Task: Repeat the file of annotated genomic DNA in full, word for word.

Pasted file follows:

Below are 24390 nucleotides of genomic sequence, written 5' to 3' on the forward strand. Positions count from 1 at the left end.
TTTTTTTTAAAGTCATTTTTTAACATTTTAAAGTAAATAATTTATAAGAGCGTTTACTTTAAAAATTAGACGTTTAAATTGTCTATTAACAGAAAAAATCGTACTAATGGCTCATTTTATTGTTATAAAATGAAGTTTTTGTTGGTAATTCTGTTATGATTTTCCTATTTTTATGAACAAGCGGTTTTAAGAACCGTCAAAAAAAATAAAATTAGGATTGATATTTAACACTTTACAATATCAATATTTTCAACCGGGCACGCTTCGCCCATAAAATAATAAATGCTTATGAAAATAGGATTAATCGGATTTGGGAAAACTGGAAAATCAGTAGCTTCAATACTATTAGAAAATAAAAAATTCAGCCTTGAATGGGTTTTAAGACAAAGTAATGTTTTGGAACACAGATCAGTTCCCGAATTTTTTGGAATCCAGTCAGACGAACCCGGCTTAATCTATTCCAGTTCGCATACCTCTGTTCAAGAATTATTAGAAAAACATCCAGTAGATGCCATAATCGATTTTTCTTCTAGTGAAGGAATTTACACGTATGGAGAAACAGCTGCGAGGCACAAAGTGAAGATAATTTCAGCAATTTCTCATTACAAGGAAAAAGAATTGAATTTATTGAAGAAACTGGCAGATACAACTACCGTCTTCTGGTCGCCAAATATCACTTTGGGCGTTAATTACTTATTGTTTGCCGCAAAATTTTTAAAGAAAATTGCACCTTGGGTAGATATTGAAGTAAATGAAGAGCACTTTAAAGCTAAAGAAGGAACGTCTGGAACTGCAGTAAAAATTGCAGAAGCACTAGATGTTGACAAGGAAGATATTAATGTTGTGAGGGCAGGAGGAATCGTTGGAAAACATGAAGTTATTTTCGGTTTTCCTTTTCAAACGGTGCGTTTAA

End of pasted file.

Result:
Below are 24390 nucleotides of genomic sequence, written 5' to 3' on the forward strand. Positions count from 1 at the left end.
TTTTTTTTAAAGTCATTTTTTAACATTTTAAAGTAAATAATTTATAAGAGCGTTTACTTTAAAAATTAGACGTTTAAATTGTCTATTAACAGAAAAAATCGTACTAATGGCTCATTTTATTGTTATAAAATGAAGTTTTTGTTGGTAATTCTGTTATGATTTTCCTATTTTTATGAACAAGCGGTTTTAAGAACCGTCAAAAAAAATAAAATTAGGATTGATATTTAACACTTTACAATATCAATATTTTCAACCGGGCACGCTTCGCCCATAAAATAATAAATGCTTATGAAAATAGGATTAATCGGATTTGGGAAAACTGGAAAATCAGTAGCTTCAATACTATTAGAAAATAAAAAATTCAGCCTTGAATGGGTTTTAAGACAAAGTAATGTTTTGGAACACAGATCAGTTCCCGAATTTTTTGGAATCCAGTCAGACGAACCCGGCTTAATCTATTCCAGTTCGCATACCTCTGTTCAAGAATTATTAGAAAAACATCCAGTAGATGCCATAATCGATTTTTCTTCTAGTGAAGGAATTTACACGTATGGAGAAACAGCTGCGAGGCACAAAGTGAAGATAATTTCAGCAATTTCTCATTACAAGGAAAAAGAATTGAATTTATTGAAGAAACTGGCAGATACAACTACCGTCTTCTGGTCGCCAAATATCACTTTGGGCGTTAATTACTTATTGTTTGCCGCAAAATTTTTAAAGAAAATTGCACCTTGGGTAGATATTGAAGTAAATGAAGAGCACTTTAAAGCTAAAGAAGGAACGTCTGGAACTGCAGTAAAAATTGCAGAAGCACTAGATGTTGACAAGGAAGATATTAATGTTGTGAGGGCAGGAGGAATCGTTGGAAAACATGAAGTTATTTTCGGTTTTCCTTTTCAAACGGTGCGTTTAA